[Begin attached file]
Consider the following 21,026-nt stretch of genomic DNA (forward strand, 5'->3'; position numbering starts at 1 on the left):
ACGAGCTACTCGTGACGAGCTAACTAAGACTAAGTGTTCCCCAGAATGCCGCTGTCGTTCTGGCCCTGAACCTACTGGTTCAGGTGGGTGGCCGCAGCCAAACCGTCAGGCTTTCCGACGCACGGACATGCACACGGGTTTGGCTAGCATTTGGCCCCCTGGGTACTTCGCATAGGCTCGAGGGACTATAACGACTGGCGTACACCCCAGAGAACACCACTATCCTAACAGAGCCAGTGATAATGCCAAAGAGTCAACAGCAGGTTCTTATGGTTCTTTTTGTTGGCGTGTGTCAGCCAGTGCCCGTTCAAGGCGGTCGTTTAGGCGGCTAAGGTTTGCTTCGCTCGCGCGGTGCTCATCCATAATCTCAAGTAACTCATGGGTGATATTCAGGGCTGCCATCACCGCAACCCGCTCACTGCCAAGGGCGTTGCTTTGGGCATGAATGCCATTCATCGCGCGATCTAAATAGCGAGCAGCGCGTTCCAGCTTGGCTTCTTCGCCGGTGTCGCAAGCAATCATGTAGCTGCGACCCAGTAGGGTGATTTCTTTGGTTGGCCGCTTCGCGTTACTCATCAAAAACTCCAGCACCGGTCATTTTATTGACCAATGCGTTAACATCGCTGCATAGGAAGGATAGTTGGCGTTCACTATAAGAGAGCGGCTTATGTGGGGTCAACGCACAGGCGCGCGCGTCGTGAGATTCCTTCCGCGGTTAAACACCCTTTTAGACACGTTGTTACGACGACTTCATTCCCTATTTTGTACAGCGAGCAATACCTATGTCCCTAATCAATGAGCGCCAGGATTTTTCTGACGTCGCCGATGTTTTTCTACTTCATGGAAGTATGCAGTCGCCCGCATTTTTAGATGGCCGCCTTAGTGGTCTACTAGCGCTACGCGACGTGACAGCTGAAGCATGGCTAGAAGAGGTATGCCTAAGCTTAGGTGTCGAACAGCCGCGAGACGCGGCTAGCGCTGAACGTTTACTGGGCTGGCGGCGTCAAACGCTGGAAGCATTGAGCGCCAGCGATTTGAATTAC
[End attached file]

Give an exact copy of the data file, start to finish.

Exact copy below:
Consider the following 21,026-nt stretch of genomic DNA (forward strand, 5'->3'; position numbering starts at 1 on the left):
ACGAGCTACTCGTGACGAGCTAACTAAGACTAAGTGTTCCCCAGAATGCCGCTGTCGTTCTGGCCCTGAACCTACTGGTTCAGGTGGGTGGCCGCAGCCAAACCGTCAGGCTTTCCGACGCACGGACATGCACACGGGTTTGGCTAGCATTTGGCCCCCTGGGTACTTCGCATAGGCTCGAGGGACTATAACGACTGGCGTACACCCCAGAGAACACCACTATCCTAACAGAGCCAGTGATAATGCCAAAGAGTCAACAGCAGGTTCTTATGGTTCTTTTTGTTGGCGTGTGTCAGCCAGTGCCCGTTCAAGGCGGTCGTTTAGGCGGCTAAGGTTTGCTTCGCTCGCGCGGTGCTCATCCATAATCTCAAGTAACTCATGGGTGATATTCAGGGCTGCCATCACCGCAACCCGCTCACTGCCAAGGGCGTTGCTTTGGGCATGAATGCCATTCATCGCGCGATCTAAATAGCGAGCAGCGCGTTCCAGCTTGGCTTCTTCGCCGGTGTCGCAAGCAATCATGTAGCTGCGACCCAGTAGGGTGATTTCTTTGGTTGGCCGCTTCGCGTTACTCATCAAAAACTCCAGCACCGGTCATTTTATTGACCAATGCGTTAACATCGCTGCATAGGAAGGATAGTTGGCGTTCACTATAAGAGAGCGGCTTATGTGGGGTCAACGCACAGGCGCGCGCGTCGTGAGATTCCTTCCGCGGTTAAACACCCTTTTAGACACGTTGTTACGACGACTTCATTCCCTATTTTGTACAGCGAGCAATACCTATGTCCCTAATCAATGAGCGCCAGGATTTTTCTGACGTCGCCGATGTTTTTCTACTTCATGGAAGTATGCAGTCGCCCGCATTTTTAGATGGCCGCCTTAGTGGTCTACTAGCGCTACGCGACGTGACAGCTGAAGCATGGCTAGAAGAGGTATGCCTAAGCTTAGGTGTCGAACAGCCGCGAGACGCGGCTAGCGCTGAACGTTTACTGGGCTGGCGGCGTCAAACGCTGGAAGCATTGAGCGCCAGCGATTTGAATTAC